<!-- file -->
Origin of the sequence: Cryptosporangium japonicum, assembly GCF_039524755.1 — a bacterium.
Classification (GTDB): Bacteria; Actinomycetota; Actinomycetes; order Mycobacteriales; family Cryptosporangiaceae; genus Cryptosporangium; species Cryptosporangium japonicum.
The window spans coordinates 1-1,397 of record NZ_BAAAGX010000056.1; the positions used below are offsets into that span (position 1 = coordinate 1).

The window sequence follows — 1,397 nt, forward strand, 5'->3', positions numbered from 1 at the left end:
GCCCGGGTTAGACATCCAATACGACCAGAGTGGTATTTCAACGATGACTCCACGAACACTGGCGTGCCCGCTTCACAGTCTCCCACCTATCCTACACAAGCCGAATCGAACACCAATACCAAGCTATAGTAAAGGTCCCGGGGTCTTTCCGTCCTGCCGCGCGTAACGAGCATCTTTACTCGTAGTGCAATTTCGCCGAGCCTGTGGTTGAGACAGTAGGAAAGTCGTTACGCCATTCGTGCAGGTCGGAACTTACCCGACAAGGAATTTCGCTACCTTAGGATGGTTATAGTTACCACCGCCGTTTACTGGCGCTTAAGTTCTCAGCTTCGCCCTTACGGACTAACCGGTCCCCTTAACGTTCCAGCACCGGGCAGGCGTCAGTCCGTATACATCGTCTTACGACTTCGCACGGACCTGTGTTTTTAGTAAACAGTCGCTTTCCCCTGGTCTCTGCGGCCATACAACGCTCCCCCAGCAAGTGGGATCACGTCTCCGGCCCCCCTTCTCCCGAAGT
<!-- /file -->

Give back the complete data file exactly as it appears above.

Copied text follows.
Origin of the sequence: Cryptosporangium japonicum, assembly GCF_039524755.1 — a bacterium.
Classification (GTDB): Bacteria; Actinomycetota; Actinomycetes; order Mycobacteriales; family Cryptosporangiaceae; genus Cryptosporangium; species Cryptosporangium japonicum.
The window spans coordinates 1-1,397 of record NZ_BAAAGX010000056.1; the positions used below are offsets into that span (position 1 = coordinate 1).

The window sequence follows — 1,397 nt, forward strand, 5'->3', positions numbered from 1 at the left end:
GCCCGGGTTAGACATCCAATACGACCAGAGTGGTATTTCAACGATGACTCCACGAACACTGGCGTGCCCGCTTCACAGTCTCCCACCTATCCTACACAAGCCGAATCGAACACCAATACCAAGCTATAGTAAAGGTCCCGGGGTCTTTCCGTCCTGCCGCGCGTAACGAGCATCTTTACTCGTAGTGCAATTTCGCCGAGCCTGTGGTTGAGACAGTAGGAAAGTCGTTACGCCATTCGTGCAGGTCGGAACTTACCCGACAAGGAATTTCGCTACCTTAGGATGGTTATAGTTACCACCGCCGTTTACTGGCGCTTAAGTTCTCAGCTTCGCCCTTACGGACTAACCGGTCCCCTTAACGTTCCAGCACCGGGCAGGCGTCAGTCCGTATACATCGTCTTACGACTTCGCACGGACCTGTGTTTTTAGTAAACAGTCGCTTTCCCCTGGTCTCTGCGGCCATACAACGCTCCCCCAGCAAGTGGGATCACGTCTCCGGCCCCCCTTCTCCCGAAGT